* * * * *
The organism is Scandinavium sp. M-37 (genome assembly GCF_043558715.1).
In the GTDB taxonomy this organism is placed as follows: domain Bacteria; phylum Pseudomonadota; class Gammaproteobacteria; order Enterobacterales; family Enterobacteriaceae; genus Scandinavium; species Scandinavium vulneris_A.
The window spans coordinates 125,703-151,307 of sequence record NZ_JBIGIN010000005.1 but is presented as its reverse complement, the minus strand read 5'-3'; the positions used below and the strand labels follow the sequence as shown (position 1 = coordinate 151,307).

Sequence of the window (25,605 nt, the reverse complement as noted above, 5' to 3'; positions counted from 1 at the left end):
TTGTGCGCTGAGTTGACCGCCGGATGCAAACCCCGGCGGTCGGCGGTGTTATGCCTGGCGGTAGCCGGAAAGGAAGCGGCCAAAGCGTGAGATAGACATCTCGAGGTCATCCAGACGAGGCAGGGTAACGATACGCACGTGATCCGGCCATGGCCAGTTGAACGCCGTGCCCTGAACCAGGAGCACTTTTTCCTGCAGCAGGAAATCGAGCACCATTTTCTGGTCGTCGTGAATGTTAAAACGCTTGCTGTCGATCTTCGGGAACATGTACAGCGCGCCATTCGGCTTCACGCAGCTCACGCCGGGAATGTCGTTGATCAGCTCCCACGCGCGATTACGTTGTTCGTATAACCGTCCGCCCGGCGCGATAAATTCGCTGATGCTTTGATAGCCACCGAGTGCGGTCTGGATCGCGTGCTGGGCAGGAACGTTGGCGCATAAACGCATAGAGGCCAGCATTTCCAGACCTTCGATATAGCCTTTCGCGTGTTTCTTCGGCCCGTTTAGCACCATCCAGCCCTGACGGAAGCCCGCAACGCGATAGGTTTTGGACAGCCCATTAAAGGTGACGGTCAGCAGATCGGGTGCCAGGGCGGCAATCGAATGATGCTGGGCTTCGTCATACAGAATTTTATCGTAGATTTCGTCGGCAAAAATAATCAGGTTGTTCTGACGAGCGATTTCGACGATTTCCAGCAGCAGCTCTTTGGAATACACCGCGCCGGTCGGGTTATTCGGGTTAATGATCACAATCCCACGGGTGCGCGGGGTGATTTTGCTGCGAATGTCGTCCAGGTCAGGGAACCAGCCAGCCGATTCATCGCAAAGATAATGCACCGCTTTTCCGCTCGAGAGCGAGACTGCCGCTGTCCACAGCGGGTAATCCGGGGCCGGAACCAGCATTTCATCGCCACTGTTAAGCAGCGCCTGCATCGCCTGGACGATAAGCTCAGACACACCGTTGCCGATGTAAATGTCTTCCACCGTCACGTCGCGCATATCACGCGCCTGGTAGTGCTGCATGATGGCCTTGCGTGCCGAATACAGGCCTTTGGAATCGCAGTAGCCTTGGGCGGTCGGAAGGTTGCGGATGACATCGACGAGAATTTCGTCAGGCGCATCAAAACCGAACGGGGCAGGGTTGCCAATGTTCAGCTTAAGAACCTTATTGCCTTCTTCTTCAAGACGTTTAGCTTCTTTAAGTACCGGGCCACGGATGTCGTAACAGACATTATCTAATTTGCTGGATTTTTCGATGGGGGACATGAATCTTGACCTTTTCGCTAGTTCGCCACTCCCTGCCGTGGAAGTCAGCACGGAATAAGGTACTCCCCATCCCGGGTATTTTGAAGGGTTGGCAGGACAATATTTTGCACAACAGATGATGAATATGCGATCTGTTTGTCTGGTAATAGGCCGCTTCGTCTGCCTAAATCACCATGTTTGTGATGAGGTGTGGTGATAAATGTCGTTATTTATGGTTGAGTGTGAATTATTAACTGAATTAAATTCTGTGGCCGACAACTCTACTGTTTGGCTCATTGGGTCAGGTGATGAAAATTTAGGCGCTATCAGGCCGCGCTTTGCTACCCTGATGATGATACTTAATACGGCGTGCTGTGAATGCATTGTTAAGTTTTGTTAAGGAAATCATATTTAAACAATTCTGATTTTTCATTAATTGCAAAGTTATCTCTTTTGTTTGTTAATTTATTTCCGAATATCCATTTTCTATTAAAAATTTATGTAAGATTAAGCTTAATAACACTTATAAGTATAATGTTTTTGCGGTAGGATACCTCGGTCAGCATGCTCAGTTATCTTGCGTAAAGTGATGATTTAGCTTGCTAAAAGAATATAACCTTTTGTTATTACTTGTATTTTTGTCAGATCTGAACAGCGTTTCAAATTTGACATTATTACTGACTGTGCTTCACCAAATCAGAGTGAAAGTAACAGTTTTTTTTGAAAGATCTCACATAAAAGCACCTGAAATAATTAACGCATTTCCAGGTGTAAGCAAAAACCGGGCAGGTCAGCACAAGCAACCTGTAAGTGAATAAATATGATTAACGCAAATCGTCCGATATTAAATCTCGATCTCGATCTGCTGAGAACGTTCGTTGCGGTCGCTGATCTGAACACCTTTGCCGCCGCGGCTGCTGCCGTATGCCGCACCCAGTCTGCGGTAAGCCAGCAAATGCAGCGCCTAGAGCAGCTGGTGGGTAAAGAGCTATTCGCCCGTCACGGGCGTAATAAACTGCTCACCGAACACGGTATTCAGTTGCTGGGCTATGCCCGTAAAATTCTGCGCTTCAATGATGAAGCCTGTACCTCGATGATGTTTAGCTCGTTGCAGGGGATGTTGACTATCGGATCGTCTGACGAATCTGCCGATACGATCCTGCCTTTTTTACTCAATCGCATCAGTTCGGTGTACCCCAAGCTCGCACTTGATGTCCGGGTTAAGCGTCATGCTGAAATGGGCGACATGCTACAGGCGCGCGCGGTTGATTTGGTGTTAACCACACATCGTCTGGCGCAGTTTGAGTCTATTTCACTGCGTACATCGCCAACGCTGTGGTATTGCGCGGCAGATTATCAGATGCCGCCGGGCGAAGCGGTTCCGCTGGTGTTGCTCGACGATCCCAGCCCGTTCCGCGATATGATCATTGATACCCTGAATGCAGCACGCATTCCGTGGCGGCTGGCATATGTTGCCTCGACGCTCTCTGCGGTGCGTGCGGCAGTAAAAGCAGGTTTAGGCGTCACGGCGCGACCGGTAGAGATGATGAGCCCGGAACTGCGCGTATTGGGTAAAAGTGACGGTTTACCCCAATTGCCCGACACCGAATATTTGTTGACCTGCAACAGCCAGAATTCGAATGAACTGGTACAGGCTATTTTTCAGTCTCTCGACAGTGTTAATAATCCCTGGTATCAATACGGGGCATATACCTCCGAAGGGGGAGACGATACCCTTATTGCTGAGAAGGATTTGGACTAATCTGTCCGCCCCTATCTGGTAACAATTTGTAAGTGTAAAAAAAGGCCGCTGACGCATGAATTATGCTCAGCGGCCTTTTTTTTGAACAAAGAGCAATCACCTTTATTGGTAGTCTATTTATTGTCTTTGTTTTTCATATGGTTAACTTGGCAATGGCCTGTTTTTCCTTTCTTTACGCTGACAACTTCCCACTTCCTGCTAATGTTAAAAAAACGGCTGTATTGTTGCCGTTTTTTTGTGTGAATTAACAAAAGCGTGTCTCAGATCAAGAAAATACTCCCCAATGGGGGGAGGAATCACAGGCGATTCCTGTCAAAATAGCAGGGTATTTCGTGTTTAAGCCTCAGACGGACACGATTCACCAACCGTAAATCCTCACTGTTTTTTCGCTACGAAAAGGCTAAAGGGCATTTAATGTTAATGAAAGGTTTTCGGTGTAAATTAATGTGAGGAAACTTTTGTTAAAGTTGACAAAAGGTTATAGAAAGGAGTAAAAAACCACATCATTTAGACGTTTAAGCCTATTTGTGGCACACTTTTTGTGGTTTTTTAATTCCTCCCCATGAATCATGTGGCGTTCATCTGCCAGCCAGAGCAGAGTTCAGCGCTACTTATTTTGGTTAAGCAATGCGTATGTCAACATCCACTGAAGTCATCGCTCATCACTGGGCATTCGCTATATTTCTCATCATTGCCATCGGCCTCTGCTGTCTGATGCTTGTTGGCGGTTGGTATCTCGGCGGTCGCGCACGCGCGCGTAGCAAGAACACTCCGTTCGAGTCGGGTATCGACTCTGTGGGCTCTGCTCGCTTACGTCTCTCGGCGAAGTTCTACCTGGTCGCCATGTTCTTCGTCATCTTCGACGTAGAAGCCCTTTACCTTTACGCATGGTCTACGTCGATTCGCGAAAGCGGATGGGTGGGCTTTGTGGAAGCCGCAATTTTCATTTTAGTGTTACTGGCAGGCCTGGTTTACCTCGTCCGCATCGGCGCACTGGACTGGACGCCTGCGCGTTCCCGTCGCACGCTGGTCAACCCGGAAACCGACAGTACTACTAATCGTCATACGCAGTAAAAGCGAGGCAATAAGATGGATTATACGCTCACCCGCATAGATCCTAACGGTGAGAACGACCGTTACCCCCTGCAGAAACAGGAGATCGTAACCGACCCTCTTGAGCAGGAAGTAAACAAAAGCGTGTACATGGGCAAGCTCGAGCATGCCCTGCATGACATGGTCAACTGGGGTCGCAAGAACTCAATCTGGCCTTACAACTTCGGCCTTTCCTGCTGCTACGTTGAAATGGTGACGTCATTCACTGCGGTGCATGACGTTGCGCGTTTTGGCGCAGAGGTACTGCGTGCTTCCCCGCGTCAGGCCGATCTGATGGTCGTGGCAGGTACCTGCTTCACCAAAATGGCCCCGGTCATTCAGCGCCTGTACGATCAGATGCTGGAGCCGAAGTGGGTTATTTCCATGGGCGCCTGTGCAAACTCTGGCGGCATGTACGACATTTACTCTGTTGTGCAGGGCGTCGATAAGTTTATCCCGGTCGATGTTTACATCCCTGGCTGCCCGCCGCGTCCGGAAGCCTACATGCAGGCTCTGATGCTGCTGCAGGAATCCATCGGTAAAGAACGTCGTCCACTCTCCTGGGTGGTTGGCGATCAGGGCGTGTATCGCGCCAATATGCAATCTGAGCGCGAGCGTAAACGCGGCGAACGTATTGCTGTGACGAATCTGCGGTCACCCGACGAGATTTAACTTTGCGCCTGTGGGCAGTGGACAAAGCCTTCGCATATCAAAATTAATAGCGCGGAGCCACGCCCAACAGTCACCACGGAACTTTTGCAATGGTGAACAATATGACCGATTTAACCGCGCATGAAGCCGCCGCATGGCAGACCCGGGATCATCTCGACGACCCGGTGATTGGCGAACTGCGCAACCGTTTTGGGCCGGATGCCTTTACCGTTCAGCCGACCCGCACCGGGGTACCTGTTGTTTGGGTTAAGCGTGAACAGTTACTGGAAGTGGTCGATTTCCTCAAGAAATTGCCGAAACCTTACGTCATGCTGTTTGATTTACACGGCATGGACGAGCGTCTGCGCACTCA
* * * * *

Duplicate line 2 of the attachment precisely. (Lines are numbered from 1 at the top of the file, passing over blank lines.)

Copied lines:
In the GTDB taxonomy this organism is placed as follows: domain Bacteria; phylum Pseudomonadota; class Gammaproteobacteria; order Enterobacterales; family Enterobacteriaceae; genus Scandinavium; species Scandinavium vulneris_A.